But meeting those ESG goals can be a challenge — one that businesses can’t and shouldn’t take lightly. Ahead of an exclusive fireside chat at Davos, Angela Baker, chief sustainability officer at Qualcomm, sat down with Protocol to speak about how best to achieve those targets and how Qualcomm thinks about its own sustainability strategy, net zero commitment, other ESG targets and more.

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Chris Stokel-Walker

Chris Stokel-Walker is a freelance technology and culture journalist and author of "YouTubers: How YouTube Shook Up TV and Created a New Generation of Stars." His work has been published in The New York Times, The Guardian and Wired.


How 'Zuck Bucks' saved the 2020 election — and fueled the Big Lie

The true story of how Mark Zuckerberg and Priscilla Chan’s $419 million donation became the 2020 election’s most enduring conspiracy theory.

Mark Zuckerberg is smack in the center of one of the 2020 election’s multitudinous conspiracies.

Illustration: Mike McQuade; Photos: Getty Images

If Mark Zuckerberg could have imagined the worst possible outcome of his decision to insert himself into the 2020 election, it might have looked something like the scene that unfolded inside Mar-a-Lago on a steamy evening in early April.

There in a gilded ballroom-turned-theater, MAGA world icons including Kellyanne Conway, Corey Lewandowski, Hope Hicks and former president Donald Trump himself were gathered for the premiere of “Rigged: The Zuckerberg Funded Plot to Defeat Donald Trump.”

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Issie Lapowsky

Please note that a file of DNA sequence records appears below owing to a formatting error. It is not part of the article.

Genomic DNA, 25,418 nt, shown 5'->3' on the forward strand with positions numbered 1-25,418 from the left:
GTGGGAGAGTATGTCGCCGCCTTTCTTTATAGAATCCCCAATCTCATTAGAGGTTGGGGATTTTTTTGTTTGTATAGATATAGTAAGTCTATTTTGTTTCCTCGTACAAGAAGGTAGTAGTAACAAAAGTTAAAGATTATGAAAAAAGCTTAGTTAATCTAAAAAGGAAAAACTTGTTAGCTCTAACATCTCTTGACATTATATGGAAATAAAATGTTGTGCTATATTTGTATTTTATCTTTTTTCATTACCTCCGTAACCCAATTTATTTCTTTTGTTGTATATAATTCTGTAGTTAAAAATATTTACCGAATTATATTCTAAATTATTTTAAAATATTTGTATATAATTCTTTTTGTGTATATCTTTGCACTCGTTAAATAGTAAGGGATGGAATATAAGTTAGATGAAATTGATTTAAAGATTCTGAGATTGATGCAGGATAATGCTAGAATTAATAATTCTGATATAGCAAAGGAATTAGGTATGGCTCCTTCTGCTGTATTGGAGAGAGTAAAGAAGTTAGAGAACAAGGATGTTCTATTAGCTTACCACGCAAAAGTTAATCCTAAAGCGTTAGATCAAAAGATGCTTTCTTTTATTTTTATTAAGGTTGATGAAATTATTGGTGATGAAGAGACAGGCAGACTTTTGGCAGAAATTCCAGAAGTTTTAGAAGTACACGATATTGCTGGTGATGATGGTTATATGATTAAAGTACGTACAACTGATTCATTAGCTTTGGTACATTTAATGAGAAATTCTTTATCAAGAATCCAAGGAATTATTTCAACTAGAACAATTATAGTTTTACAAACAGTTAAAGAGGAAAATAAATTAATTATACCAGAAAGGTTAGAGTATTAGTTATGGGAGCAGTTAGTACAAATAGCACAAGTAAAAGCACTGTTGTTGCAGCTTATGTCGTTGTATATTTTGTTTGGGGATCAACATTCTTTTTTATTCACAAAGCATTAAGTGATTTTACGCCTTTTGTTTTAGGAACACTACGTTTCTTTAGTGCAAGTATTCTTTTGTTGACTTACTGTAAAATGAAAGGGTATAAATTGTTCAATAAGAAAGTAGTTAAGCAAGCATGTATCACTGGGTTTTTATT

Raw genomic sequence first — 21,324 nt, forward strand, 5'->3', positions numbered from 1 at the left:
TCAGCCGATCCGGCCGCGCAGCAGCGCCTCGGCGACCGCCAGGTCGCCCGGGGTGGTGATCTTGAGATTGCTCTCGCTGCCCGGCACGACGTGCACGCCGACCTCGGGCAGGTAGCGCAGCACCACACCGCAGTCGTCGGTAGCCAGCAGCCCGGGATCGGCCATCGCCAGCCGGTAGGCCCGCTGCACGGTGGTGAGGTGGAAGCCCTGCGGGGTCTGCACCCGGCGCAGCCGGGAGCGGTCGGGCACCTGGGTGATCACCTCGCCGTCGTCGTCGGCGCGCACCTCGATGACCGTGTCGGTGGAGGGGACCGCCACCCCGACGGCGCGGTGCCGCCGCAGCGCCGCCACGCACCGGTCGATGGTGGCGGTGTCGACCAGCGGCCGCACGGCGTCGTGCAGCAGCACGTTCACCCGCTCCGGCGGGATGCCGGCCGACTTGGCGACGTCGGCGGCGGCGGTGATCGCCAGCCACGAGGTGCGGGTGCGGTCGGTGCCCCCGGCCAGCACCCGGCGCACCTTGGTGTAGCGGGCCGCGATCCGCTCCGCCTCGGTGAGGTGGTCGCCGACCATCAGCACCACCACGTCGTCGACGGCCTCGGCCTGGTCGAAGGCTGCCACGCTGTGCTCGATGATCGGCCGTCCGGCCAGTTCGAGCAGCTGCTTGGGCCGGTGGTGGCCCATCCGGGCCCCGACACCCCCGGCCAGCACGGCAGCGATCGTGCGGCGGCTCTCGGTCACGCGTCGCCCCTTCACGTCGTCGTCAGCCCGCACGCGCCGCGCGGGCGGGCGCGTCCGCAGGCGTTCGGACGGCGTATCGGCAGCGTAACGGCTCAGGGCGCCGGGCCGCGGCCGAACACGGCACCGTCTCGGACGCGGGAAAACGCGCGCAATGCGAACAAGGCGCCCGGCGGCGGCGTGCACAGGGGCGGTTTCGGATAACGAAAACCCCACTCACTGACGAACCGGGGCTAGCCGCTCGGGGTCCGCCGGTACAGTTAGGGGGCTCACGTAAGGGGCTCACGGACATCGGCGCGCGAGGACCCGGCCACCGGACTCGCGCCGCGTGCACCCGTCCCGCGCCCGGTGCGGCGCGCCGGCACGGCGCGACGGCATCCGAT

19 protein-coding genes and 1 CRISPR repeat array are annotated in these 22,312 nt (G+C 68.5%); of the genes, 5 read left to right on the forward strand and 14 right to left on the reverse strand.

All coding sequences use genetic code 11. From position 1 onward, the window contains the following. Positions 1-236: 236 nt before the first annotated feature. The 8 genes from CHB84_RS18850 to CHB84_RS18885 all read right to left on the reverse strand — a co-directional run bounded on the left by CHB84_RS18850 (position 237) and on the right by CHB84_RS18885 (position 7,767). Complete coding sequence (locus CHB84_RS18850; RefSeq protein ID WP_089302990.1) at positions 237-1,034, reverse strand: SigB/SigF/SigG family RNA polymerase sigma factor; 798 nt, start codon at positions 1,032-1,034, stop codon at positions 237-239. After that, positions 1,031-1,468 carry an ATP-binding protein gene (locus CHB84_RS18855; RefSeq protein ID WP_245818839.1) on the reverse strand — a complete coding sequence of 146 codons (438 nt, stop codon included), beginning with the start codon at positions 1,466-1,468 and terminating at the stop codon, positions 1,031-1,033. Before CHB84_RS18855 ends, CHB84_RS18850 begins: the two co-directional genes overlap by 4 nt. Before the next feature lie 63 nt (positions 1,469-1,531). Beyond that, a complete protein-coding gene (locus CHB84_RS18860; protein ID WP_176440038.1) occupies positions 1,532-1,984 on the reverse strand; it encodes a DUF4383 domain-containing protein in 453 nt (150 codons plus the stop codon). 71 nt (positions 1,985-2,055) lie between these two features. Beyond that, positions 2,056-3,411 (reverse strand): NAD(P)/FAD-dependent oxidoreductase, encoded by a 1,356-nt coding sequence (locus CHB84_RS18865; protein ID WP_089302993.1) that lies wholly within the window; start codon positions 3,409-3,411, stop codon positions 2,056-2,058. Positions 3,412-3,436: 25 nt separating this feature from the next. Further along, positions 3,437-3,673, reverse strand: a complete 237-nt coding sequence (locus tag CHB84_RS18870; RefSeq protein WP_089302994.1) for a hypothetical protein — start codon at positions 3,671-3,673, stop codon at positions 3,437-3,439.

Issie Lapowsky ( @issielapowsky) is Protocol's chief correspondent, covering the intersection of technology, politics, and national affairs. She also oversees Protocol's fellowship program. Previously, she was a senior writer at Wired, where she covered the 2016 election and the Facebook beat in its aftermath. Prior to that, Issie worked as a staff writer for Inc. magazine, writing about small business and entrepreneurship. She has also worked as an on-air contributor for CBS News and taught a graduate-level course at New York University's Center for Publishing on how tech giants have affected publishing.


From frenzy to fear: Trading apps grapple with anxious investors

After riding the stock-trading wave last year, trading apps like Robinhood have disenchanted customers and jittery investors.

Retail stock trading is still an attractive business, as shown by the news that crypto exchange FTX is dipping its toes in the market by letting some U.S. customers trade stocks.

Photo: Lam Yik/Bloomberg via Getty Images

For a brief moment, last year’s GameStop craze made buying and selling stocks cool, even exciting, for a new generation of young investors. Now, that frenzy has turned to fear.

Robinhood CEO Vlad Tenev pointed to “a challenging macro environment” marked by rising prices and interest rates and a slumping market in a call with analysts explaining his company’s lackluster results. The downturn, he said, was something “most of our customers have never experienced in their lifetimes.”

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Benjamin Pimentel

Benjamin Pimentel ( @benpimentel) covers crypto and fintech from San Francisco. He has reported on many of the biggest tech stories over the past 20 years for the San Francisco Chronicle, Dow Jones MarketWatch and Business Insider, from the dot-com crash, the rise of cloud computing, social networking and AI to the impact of the Great Recession and the COVID crisis on Silicon Valley and beyond. He can be reached at bpimentel@protocol.com or via Google Voice at (925) 307-9342.


Broadcom is reportedly in talks to acquire VMware

It hasn't been long since it left the ownership of Dell Technologies.

Photo: Yichuan Cao/NurPhoto via Getty Images

Broadcom is said to be in discussions with VMware to buy the cloud computing company for as much as $50 billion.

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Jamie Condliffe

Jamie Condliffe ( @jme_c) is the executive editor at Protocol, based in London. Prior to joining Protocol in 2019, he worked on the business desk at The New York Times, where he edited the DealBook newsletter and wrote Bits, the weekly tech newsletter. He has previously worked at MIT Technology Review, Gizmodo, and New Scientist, and has held lectureships at the University of Oxford and Imperial College London. He also holds a doctorate in engineering from the University of Oxford.